Saturday, September 15, 2012

Lost, but now Found


 Image result for lost and found

Apostle Erastus Snow and his son found what while up Provo Canyon?

A)     Brigham Young’s top hat

B)      John Taylor’s pocket knife

C)      Porter Rockwell’s six shooter

D)     Blackhawk’s pony

Yesterday’s answer:

C)   Whistled a Church hymn

The evacuation of the missionaries just prior to World War II, particularly from the West German Mission, posed great challenges and provided the setting for some remarkable examples of divine assistance.

   The First Presidency’s telegram arrived in Germany on Friday morning, 25 August. Elder Joseph Fielding Smith and M. Douglas Wood, mission president, were conducting conferences in Hanover, but President Wood and his wife immediately returned to mission headquarters in Frankfurt. By Friday afternoon they had telegraphed all missionaries, directing them to leave for Holland at once. On Saturday morning, a missionary called from the border to tell them that the Netherlands had closed its borders to almost all foreigners fearing that the influx of thousands of refugees would seriously deplete the already short food supply. Meanwhile, bulletins on German radio warned that by Sunday night all railroads would be under military control and no further guarantees could be made for civilian travel.

   When the Dutch closed their border, the resulting crisis challenged the resourcefulness of President Wood and his missionaries. Knowing that they could not take German currency out of the country, almost all of the missionaries had used their excess funds to purchase cameras or other goods that they could take with them. Therefore, they did not have enough money to buy tickets to Copenhagen, Denmark, the alternate point of evacuation leaving several groups of missionaries stranded at the Netherlands border.

   In Frankfurt President Wood gave one of his missionaries, Elder Norman George Seibold, a former football player form Idaho, a special assignment:

“I said; ‘Elder, we have 31 missionaries lost somewhere between here and the Dutch border. It will be your mission to find them and see that they get out.’. . .

   “After four hours on the train he arrived at Cologne, which is about half way to the Dutch border. We had told him to follow his impressions entirely as we had no idea what towns these 31 Elders would be in. Cologne was not his destination, but he felt impressed to get off the train there. It is a very large station, and was then filled with thousands of people. . . . This Elder stepped into this station and whistled our missionary whistle-‘Do What is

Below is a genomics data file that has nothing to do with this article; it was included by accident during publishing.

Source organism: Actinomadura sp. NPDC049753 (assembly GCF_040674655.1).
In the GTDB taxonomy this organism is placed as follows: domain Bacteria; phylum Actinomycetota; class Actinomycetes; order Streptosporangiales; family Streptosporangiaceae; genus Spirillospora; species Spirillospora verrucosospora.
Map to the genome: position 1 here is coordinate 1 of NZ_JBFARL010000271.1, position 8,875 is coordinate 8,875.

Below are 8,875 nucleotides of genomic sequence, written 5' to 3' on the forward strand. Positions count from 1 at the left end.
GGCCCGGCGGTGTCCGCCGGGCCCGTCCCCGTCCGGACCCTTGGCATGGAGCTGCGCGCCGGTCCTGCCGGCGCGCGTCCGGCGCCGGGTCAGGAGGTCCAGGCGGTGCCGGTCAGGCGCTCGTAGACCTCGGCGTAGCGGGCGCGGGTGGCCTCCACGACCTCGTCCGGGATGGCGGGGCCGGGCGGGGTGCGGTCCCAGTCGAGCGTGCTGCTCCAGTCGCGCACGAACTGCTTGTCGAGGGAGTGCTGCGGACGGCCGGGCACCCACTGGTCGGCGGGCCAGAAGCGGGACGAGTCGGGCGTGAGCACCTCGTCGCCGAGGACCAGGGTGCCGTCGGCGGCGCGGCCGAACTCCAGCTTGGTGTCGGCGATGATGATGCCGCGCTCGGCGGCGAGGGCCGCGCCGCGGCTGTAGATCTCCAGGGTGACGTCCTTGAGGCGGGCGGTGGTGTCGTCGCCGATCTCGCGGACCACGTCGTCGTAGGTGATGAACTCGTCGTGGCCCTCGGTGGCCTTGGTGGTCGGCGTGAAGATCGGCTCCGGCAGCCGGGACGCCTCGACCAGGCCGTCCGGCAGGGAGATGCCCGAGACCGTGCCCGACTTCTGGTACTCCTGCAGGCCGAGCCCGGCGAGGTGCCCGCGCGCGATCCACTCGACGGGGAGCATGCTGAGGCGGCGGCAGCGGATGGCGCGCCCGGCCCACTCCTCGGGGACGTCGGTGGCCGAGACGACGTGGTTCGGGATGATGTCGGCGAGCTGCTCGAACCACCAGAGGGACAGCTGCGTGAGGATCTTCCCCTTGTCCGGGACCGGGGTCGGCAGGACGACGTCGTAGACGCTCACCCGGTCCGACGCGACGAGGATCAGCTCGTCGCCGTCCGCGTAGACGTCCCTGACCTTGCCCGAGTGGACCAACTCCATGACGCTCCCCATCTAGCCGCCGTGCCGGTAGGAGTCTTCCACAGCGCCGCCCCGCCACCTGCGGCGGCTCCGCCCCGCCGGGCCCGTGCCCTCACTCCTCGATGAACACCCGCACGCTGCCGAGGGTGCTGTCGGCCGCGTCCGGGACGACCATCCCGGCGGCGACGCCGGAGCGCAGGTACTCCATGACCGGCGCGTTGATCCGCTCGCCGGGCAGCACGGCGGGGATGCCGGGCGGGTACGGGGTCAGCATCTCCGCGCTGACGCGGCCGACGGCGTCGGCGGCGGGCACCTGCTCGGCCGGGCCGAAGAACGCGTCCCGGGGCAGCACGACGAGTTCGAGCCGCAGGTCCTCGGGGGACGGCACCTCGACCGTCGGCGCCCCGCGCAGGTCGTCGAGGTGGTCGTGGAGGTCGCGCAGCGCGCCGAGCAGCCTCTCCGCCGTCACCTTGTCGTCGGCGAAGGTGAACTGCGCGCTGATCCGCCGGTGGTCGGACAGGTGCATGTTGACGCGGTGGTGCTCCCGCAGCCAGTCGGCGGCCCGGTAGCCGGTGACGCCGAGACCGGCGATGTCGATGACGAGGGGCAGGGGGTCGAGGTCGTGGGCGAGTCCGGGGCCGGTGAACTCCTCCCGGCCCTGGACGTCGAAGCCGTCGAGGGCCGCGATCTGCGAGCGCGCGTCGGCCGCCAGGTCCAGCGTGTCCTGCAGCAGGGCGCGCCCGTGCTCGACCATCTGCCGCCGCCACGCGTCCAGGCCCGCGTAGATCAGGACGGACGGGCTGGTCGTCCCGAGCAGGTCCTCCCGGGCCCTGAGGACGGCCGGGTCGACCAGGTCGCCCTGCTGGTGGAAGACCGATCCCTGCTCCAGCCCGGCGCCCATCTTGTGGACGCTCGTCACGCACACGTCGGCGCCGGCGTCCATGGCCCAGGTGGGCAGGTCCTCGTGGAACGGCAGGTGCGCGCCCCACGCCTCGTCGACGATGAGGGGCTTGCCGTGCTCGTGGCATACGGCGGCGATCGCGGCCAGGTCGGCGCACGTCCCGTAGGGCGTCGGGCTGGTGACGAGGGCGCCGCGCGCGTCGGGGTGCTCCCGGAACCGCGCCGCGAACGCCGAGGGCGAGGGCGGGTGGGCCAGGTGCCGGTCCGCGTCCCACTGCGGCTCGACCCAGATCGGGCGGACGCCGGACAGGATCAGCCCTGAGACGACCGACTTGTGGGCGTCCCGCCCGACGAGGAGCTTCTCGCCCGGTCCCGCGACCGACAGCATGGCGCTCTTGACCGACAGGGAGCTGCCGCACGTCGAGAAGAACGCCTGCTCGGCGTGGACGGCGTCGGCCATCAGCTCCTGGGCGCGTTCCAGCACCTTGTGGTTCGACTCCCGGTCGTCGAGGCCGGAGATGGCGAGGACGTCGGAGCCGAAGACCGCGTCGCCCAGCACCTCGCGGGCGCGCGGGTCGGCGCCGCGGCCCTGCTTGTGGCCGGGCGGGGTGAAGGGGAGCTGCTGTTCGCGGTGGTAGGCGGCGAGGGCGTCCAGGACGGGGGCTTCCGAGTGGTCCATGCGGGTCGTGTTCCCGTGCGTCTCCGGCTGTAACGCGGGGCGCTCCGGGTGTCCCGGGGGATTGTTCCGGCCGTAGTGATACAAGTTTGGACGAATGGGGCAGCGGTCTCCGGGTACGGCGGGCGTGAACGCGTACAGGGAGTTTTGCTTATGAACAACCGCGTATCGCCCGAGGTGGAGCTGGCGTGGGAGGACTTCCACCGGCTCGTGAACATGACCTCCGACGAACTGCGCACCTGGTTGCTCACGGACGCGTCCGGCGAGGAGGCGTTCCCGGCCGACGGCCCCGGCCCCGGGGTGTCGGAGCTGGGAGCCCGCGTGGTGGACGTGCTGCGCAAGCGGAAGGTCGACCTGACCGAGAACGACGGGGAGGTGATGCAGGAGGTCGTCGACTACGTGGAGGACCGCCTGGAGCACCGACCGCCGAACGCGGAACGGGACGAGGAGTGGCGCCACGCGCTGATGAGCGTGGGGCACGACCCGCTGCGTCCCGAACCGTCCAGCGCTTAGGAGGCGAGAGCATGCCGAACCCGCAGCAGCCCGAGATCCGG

Right, Let the Consequence Follow.’” Thereby he located eight missionaries.

   In some towns Elder Seibold remained on board the train, but at others he was impressed to get off. In one small community he recalled, “I had a premonition to go outside the station and out into the town. It seemed silly to me at the time. But we had a short wait and so I went. I passed a Gasthuas, a restaurant there, and I went inside and there were two missionaries there. It was fantastic, in that they both knew me and of course they were quite happy to see me. . . . As surely as if someone had taken me by the hand, I was guided there.” In Copenhagen on Monday, 28 August, President Wood learned that fourteen of the thirty-one missing missionaries had entered Holland safely. That afternoon he received a telegram from Elder Seibold stating that the remaining seventeen would arrive in Denmark that evening.

M. Douglas Wood, in Conference Report, April 1940, pg. 79-80; David F. Boone, “The Worldwide Evacuation of Latter-day Saint Missionaries at the Beginning of World War II,” Master’s thesis, Brigham Young University, 1981, pg. 35-43.

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